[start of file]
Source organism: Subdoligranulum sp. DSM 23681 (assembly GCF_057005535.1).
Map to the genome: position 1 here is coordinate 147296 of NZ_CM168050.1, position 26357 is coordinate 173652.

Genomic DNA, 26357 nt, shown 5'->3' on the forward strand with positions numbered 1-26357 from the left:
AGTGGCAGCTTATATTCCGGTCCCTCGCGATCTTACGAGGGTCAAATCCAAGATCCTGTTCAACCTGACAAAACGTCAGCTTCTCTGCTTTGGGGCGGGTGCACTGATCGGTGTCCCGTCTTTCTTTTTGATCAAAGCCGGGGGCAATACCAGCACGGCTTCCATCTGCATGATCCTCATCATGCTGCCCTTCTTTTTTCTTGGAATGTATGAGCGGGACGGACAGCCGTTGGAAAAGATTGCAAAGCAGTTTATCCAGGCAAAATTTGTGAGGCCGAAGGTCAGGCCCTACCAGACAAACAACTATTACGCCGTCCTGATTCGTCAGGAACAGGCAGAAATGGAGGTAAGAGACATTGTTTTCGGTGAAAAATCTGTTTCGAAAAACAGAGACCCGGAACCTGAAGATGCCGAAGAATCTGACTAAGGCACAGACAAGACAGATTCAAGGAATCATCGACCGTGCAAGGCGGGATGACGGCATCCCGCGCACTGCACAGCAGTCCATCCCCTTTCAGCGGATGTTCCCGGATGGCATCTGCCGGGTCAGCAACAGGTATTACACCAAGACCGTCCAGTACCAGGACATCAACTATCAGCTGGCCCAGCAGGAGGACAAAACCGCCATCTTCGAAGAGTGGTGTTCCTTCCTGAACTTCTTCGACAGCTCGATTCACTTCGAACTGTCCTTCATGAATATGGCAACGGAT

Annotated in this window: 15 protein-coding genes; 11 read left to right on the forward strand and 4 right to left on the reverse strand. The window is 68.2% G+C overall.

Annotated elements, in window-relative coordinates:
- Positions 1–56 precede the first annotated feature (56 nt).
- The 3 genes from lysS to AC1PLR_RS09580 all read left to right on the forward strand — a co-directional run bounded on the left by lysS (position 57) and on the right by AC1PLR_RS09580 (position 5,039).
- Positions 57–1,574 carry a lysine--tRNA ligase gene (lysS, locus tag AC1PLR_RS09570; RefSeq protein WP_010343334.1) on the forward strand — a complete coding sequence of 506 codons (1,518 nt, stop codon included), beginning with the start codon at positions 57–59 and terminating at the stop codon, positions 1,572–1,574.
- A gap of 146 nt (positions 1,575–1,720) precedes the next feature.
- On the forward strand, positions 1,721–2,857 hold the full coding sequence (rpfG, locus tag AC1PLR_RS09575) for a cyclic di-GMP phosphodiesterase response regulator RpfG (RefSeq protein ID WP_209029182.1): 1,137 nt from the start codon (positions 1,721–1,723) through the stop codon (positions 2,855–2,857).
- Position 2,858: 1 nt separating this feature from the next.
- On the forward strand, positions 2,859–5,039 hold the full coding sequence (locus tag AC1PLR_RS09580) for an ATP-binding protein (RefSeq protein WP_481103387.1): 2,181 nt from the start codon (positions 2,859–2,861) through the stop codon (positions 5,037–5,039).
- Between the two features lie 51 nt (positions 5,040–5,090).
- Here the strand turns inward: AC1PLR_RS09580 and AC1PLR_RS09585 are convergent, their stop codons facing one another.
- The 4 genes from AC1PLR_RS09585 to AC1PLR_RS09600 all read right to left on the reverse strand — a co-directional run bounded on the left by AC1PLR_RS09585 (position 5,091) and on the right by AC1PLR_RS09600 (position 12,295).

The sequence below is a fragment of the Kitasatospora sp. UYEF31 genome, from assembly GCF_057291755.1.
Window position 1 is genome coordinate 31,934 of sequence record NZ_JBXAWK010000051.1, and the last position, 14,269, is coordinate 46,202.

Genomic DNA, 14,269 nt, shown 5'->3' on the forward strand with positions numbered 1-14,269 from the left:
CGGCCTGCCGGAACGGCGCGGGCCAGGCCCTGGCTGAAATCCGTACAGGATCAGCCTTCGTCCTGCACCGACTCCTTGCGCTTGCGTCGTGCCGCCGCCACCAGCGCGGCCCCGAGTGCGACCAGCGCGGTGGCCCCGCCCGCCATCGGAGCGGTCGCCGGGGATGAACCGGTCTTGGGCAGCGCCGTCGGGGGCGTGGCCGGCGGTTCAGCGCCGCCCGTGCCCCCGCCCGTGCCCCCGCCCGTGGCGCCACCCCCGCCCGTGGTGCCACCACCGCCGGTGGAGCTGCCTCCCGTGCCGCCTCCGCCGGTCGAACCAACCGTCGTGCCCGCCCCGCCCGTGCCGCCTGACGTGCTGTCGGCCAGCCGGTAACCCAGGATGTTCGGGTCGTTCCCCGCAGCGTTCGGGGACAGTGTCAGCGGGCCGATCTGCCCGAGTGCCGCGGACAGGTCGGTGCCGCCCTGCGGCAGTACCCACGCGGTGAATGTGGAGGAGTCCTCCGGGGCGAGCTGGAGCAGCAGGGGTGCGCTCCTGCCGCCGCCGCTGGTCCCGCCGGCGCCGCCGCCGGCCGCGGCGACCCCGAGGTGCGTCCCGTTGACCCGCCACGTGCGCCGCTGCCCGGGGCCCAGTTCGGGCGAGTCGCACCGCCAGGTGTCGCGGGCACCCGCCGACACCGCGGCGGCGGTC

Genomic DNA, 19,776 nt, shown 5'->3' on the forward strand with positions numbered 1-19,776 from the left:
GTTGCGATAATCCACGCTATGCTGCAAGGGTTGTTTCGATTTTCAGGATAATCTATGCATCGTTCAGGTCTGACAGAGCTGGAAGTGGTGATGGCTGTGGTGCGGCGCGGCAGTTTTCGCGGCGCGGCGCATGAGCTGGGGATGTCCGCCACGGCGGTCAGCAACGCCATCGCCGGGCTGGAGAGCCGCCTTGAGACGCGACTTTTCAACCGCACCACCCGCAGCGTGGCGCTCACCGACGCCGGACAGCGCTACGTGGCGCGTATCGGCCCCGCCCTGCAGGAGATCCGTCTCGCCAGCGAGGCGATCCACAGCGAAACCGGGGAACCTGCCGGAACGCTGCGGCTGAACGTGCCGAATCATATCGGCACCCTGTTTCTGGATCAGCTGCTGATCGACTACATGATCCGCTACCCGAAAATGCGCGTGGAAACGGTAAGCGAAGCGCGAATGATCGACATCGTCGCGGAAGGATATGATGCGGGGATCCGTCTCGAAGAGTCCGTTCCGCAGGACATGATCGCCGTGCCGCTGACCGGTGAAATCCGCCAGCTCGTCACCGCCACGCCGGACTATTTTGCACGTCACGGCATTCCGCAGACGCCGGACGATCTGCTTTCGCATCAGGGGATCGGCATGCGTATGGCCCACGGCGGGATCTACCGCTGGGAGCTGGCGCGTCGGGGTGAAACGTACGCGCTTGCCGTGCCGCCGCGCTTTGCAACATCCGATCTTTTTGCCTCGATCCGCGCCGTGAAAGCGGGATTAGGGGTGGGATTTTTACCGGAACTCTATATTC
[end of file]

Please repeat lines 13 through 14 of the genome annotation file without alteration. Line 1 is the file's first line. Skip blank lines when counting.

- On the forward strand, positions 2,859–5,039 hold the full coding sequence (locus tag AC1PLR_RS09580) for an ATP-binding protein (RefSeq protein WP_481103387.1): 2,181 nt from the start codon (positions 2,859–2,861) through the stop codon (positions 5,037–5,039).
- Between the two features lie 51 nt (positions 5,040–5,090).